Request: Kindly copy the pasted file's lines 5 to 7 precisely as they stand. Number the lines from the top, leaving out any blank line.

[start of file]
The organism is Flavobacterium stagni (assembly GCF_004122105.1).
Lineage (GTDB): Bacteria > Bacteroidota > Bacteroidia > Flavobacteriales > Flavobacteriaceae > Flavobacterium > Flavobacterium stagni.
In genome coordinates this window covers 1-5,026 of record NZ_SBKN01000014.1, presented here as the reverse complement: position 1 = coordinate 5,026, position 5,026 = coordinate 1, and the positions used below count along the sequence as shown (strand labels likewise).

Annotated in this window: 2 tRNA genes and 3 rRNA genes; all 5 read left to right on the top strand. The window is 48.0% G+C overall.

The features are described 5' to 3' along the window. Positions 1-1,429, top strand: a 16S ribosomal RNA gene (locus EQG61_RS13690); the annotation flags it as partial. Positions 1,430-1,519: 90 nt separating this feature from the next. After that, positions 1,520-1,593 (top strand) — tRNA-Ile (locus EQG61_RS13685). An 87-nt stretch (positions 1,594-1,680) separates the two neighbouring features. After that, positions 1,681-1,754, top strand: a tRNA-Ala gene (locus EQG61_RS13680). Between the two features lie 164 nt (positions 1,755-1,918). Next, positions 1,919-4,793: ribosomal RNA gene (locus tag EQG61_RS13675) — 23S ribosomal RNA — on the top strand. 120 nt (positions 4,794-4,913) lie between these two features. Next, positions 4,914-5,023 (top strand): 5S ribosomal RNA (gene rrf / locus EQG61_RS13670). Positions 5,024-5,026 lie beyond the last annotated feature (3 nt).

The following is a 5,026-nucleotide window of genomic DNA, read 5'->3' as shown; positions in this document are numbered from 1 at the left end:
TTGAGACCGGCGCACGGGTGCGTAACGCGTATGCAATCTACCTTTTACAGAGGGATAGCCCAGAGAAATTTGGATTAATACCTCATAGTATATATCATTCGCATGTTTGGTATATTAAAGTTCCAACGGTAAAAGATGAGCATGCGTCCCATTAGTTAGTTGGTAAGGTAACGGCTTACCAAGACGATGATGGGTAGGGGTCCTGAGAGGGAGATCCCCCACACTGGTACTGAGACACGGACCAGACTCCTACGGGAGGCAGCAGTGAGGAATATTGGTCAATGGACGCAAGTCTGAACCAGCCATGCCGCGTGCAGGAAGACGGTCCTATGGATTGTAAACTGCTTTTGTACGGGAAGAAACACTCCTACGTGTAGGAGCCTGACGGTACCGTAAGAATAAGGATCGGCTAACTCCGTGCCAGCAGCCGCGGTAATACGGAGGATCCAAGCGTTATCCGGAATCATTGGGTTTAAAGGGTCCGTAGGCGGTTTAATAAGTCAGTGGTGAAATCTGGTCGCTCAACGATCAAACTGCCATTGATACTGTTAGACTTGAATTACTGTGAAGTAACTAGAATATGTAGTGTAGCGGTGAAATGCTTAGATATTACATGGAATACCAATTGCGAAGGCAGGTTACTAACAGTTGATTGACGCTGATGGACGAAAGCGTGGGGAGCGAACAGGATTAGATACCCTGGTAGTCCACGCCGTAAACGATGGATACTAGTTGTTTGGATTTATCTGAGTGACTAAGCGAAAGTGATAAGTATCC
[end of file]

The features are described 5' to 3' along the window. Positions 1-1,429, top strand: a 16S ribosomal RNA gene (locus EQG61_RS13690); the annotation flags it as partial. Positions 1,430-1,519: 90 nt separating this feature from the next. After that, positions 1,520-1,593 (top strand) — tRNA-Ile (locus EQG61_RS13685). An 87-nt stretch (positions 1,594-1,680) separates the two neighbouring features. After that, positions 1,681-1,754, top strand: a tRNA-Ala gene (locus EQG61_RS13680). Between the two features lie 164 nt (positions 1,755-1,918). Next, positions 1,919-4,793: ribosomal RNA gene (locus tag EQG61_RS13675) — 23S ribosomal RNA — on the top strand. 120 nt (positions 4,794-4,913) lie between these two features. Next, positions 4,914-5,023 (top strand): 5S ribosomal RNA (gene rrf / locus EQG61_RS13670). Positions 5,024-5,026 lie beyond the last annotated feature (3 nt).

The following is a 5,026-nucleotide window of genomic DNA, read 5'->3' as shown; positions in this document are numbered from 1 at the left end:
TTGAGACCGGCGCACGGGTGCGTAACGCGTATGCAATCTACCTTTTACAGAGGGATAGCCCAGAGAAATTTGGATTAATACCTCATAGTATATATCATTCGCATGTTTGGTATATTAAAGTTCCAACGGTAAAAGATGAGCATGCGTCCCATTAGTTAGTTGGTAAGGTAACGGCTTACCAAGACGATGATGGGTAGGGGTCCTGAGAGGGAGATCCCCCACACTGGTACTGAGACACGGACCAGACTCCTACGGGAGGCAGCAGTGAGGAATATTGGTCAATGGACGCAAGTCTGAACCAGCCATGCCGCGTGCAGGAAGACGGTCCTATGGATTGTAAACTGCTTTTGTACGGGAAGAAACACTCCTACGTGTAGGAGCCTGACGGTACCGTAAGAATAAGGATCGGCTAACTCCGTGCCAGCAGCCGCGGTAATACGGAGGATCCAAGCGTTATCCGGAATCATTGGGTTTAAAGGGTCCGTAGGCGGTTTAATAAGTCAGTGGTGAAATCTGGTCGCTCAACGATCAAACTGCCATTGATACTGTTAGACTTGAATTACTGTGAAGTAACTAGAATATGTAGTGTAGCGGTGAAATGCTTAGATATTACATGGAATACCAATTGCGAAGGCAGGTTACTAACAGTTGATTGACGCTGATGGACGAAAGCGTGGGGAGCGAACAGGATTAGATACCCTGGTAGTCCACGCCGTAAACGATGGATACTAGTTGTTTGGATTTATCTGAGTGACTAAGCGAAAGTGATAAGTATCC